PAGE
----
Redditors didn't see these coming.
Shiver Me Timbers
"I’m always cold now!"
"I had a coworker lose over 130 pounds five or six years ago. I’ve never seen him without a jacket on since."
"140 lbs lost here starting just before COVID, I feel like that little old lady that's always cold, damn this top comment was on point lmao."
"I lost 100 pounds over a year and a half but since I’m old(70’s) it seems few people comment on it because (I think) they think I’m wasting away from some terminal illness."
"Congrats on the weight loss! It’s honestly a real accomplishment 🙂"
"Working in oncology, I can never comment on someone’s weight loss unless I specifically know it was on purpose, regardless of their age. I think it kind of ruffles feathers at times, but like I don’t want to congratulate someone for having cancer or something. It’s a weird place to be in."
"I remember when I lost the first big chunk of weight (around 50 lbs) it was like it gave some people license to talk sh*t about the 'old' me. Old coworkers, friends, made a lot of not just negative, but harsh comments about what I used to look like. One person I met after the big loss saw a picture of me prior and said, 'Wow, we wouldn’t even be friends!'”
"It wasn’t extremely common, but I was a little alarmed by some of the attention. My weight has been up and down since then, but every time I gain a little it gets me a little down thinking about those things people said."
Not Everything Goes After Losing Weight
"The loose skin is a bit unexpected."
"I haven’t experienced it myself, but surgery to remove skin takes a long time to recover. Longer than bariatric surgery and usually isn’t covered by insurance unless you have both."
"It definitely does take a long time to recover. My Dad dropped a little over 200 pounds a few years back and decided to go through with skin removal surgery to deal with the excess. His procedure was extensive, as in he had skin taken from just about every part of his body excluding his head, and he went through hell for weeks in recovery, and he was bedridden for a lot of it."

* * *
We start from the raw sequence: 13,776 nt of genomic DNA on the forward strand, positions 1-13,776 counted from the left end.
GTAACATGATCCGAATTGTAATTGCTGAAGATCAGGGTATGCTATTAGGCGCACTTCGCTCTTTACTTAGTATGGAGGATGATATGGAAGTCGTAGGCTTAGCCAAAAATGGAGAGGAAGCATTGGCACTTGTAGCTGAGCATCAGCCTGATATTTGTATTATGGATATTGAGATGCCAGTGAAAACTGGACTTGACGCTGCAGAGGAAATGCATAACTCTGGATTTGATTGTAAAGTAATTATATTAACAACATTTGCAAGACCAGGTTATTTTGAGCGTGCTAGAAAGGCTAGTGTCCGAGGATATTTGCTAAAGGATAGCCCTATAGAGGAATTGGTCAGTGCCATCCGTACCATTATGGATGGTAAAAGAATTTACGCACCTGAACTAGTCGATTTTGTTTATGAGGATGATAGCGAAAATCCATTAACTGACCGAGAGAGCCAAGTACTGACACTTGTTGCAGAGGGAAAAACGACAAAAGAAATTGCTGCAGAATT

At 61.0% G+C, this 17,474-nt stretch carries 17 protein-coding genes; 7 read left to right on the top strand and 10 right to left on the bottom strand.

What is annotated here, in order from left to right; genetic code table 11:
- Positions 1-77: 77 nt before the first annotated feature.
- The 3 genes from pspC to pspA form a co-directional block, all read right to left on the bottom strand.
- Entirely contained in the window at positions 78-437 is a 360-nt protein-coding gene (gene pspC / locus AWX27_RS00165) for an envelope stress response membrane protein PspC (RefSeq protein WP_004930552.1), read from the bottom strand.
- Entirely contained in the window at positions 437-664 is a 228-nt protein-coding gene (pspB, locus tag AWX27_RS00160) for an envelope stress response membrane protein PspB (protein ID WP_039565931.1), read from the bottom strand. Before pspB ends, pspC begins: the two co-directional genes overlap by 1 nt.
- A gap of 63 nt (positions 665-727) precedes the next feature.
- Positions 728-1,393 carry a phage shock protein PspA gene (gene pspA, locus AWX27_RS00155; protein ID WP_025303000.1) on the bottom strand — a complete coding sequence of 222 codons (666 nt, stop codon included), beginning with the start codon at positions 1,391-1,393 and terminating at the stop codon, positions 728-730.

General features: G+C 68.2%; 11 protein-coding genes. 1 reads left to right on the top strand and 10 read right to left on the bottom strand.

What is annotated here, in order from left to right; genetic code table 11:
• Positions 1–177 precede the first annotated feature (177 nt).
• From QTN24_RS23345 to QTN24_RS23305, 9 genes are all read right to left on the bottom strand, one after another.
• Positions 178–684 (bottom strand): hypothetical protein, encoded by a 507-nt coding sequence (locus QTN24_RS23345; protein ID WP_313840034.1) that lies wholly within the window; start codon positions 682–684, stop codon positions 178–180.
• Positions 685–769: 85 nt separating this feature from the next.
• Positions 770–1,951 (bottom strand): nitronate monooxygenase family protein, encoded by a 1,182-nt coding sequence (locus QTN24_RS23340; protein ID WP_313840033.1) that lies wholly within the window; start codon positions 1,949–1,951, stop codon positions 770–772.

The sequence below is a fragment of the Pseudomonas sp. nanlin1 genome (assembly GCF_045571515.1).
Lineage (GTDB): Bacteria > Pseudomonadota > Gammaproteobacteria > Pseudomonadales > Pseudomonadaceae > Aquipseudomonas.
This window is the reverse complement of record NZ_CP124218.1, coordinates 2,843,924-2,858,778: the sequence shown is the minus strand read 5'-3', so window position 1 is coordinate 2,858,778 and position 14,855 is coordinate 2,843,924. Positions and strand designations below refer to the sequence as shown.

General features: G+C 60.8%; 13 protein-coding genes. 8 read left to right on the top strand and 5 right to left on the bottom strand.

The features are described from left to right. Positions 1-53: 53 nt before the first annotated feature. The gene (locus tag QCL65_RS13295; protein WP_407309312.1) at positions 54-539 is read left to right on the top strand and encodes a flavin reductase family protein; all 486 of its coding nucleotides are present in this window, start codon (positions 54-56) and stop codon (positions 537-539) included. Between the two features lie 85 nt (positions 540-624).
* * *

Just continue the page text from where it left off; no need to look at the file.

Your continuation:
These Redditors shared their pleasantly surprising experiences.
"I can buy clothes in any store I want."
"When I lost weight I was dying to go find cute, smaller clothes and I really struggled. As someone who had always been restricted to one or two stores that catered to plus-sized clothing, a full mall of shops with items in my size was daunting. Too many options and not enough knowledge of brands that were good vs cheap. I usually went home pretty frustrated."
No More Symptoms
"Lost about 80 pounds in the past year and a half, biggest thing that I’ve noticed that I haven’t seen mentioned on here yet is my acid reflux and heartburn are basically gone. I used to be popping tums every couple hours and now they just sit in the medicine cabinet collecting dust."
"I'm all for not judging people by their appearance and I recognise that there are unhealthy, unachievable beauty standards, but one thing that is undeniable is that I can just do stuff now. Just stamina and flexibility alone are worth it, appearance is tertiary at best."
People Change Their Tune
"How much nicer people are to you."
"My feet weren't 'wide' they were 'fat.'"
"Have to agree. Lost 220 lbs, people make eye contact and hold open doors and stuff"
"And on the foot thing, I also lost a full shoe size numerically and also wear regular width now 😅"
It's gonna take some getting used to.
"Having bones. Collarbones, wrist bones, knee bones, hip bones, ribs. I have so many bones sticking out everywhere and it’s weird as hell."
"I noticed the shadow of my ribs the other day and it threw me, there’s a whole skeleton in here."
"Right?! And they’re so … pointy! Now I get why people sleep with pillows between their legs - the knee bones laying on top of each other (side sleeper here) is weird and jarring."
"I lost only 40 pounds within the last year or so. I’m struggling to relate to most of these comments as I feel like I just 'slimmed down' rather than dropped a ton. But wow, the pillow between the knees at night. YES! I can relate to this. I think a lot of my weight was in my thighs. I never needed to do this up until recently."
"I’ve lost 100 lbs since 2020. It’s a collection of little things that surprise me. For at least 10 years I couldn’t put on socks, or tie my shoes. I couldn’t bend over and pick something up. I couldn’t climb a ladder to fix something. Simple things like that I can do now that fascinate me."
"Edit: Some additional little things are sitting in a chair with arms, sitting in a booth in a restaurant, being able to shop in a normal store AND not needing to buy the biggest size there, being able to easily wipe my butt, and looking down and being able to see my penis."
People making significant changes, whether for mental or physical health, can surely find a newfound perspective on life.
But they can also discover different issues they never saw coming.
That being said, overcoming any challenge in life is laudable, especially if it leads to gaining confidence and ditching insecurities.